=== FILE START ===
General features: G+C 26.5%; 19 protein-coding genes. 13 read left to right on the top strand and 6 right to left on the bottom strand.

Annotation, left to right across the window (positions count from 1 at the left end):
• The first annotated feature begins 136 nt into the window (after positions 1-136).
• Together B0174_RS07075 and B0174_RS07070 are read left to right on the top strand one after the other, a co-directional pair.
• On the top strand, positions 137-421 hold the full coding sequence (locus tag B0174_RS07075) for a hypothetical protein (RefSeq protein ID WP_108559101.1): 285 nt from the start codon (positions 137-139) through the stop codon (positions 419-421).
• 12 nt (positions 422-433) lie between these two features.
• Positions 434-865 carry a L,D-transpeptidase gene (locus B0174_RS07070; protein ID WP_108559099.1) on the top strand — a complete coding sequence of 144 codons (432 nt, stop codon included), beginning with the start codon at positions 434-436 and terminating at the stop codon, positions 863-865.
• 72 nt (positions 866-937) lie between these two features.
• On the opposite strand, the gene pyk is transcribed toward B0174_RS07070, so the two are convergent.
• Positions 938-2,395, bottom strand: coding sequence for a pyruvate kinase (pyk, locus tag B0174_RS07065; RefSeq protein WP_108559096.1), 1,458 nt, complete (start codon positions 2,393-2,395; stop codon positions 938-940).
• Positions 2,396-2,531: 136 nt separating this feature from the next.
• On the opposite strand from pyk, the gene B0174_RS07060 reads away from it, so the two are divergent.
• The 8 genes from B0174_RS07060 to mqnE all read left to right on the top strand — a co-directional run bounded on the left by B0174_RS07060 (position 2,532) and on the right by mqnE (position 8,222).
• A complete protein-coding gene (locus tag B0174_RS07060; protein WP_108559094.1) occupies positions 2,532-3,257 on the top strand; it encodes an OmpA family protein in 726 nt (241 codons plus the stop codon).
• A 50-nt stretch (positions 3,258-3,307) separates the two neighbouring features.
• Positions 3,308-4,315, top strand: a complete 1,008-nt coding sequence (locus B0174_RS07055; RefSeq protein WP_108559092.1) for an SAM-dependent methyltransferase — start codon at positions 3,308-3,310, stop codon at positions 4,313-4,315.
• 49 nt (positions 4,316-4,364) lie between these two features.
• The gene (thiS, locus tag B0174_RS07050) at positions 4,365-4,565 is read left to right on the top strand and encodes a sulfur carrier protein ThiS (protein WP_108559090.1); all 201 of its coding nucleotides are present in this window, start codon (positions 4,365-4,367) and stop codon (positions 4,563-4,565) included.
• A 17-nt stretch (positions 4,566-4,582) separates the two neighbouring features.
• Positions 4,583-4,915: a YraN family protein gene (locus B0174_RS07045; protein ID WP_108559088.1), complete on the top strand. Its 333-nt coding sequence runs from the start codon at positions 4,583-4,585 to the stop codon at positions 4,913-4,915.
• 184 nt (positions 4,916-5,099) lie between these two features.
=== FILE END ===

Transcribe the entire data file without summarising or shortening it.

General features: G+C 26.5%; 19 protein-coding genes. 13 read left to right on the top strand and 6 right to left on the bottom strand.

Annotation, left to right across the window (positions count from 1 at the left end):
• The first annotated feature begins 136 nt into the window (after positions 1-136).
• Together B0174_RS07075 and B0174_RS07070 are read left to right on the top strand one after the other, a co-directional pair.
• On the top strand, positions 137-421 hold the full coding sequence (locus tag B0174_RS07075) for a hypothetical protein (RefSeq protein ID WP_108559101.1): 285 nt from the start codon (positions 137-139) through the stop codon (positions 419-421).
• 12 nt (positions 422-433) lie between these two features.
• Positions 434-865 carry a L,D-transpeptidase gene (locus B0174_RS07070; protein ID WP_108559099.1) on the top strand — a complete coding sequence of 144 codons (432 nt, stop codon included), beginning with the start codon at positions 434-436 and terminating at the stop codon, positions 863-865.
• 72 nt (positions 866-937) lie between these two features.
• On the opposite strand, the gene pyk is transcribed toward B0174_RS07070, so the two are convergent.
• Positions 938-2,395, bottom strand: coding sequence for a pyruvate kinase (pyk, locus tag B0174_RS07065; RefSeq protein WP_108559096.1), 1,458 nt, complete (start codon positions 2,393-2,395; stop codon positions 938-940).
• Positions 2,396-2,531: 136 nt separating this feature from the next.
• On the opposite strand from pyk, the gene B0174_RS07060 reads away from it, so the two are divergent.
• The 8 genes from B0174_RS07060 to mqnE all read left to right on the top strand — a co-directional run bounded on the left by B0174_RS07060 (position 2,532) and on the right by mqnE (position 8,222).
• A complete protein-coding gene (locus tag B0174_RS07060; protein WP_108559094.1) occupies positions 2,532-3,257 on the top strand; it encodes an OmpA family protein in 726 nt (241 codons plus the stop codon).
• A 50-nt stretch (positions 3,258-3,307) separates the two neighbouring features.
• Positions 3,308-4,315, top strand: a complete 1,008-nt coding sequence (locus B0174_RS07055; RefSeq protein WP_108559092.1) for an SAM-dependent methyltransferase — start codon at positions 3,308-3,310, stop codon at positions 4,313-4,315.
• 49 nt (positions 4,316-4,364) lie between these two features.
• The gene (thiS, locus tag B0174_RS07050) at positions 4,365-4,565 is read left to right on the top strand and encodes a sulfur carrier protein ThiS (protein WP_108559090.1); all 201 of its coding nucleotides are present in this window, start codon (positions 4,365-4,367) and stop codon (positions 4,563-4,565) included.
• A 17-nt stretch (positions 4,566-4,582) separates the two neighbouring features.
• Positions 4,583-4,915: a YraN family protein gene (locus B0174_RS07045; protein ID WP_108559088.1), complete on the top strand. Its 333-nt coding sequence runs from the start codon at positions 4,583-4,585 to the stop codon at positions 4,913-4,915.
• 184 nt (positions 4,916-5,099) lie between these two features.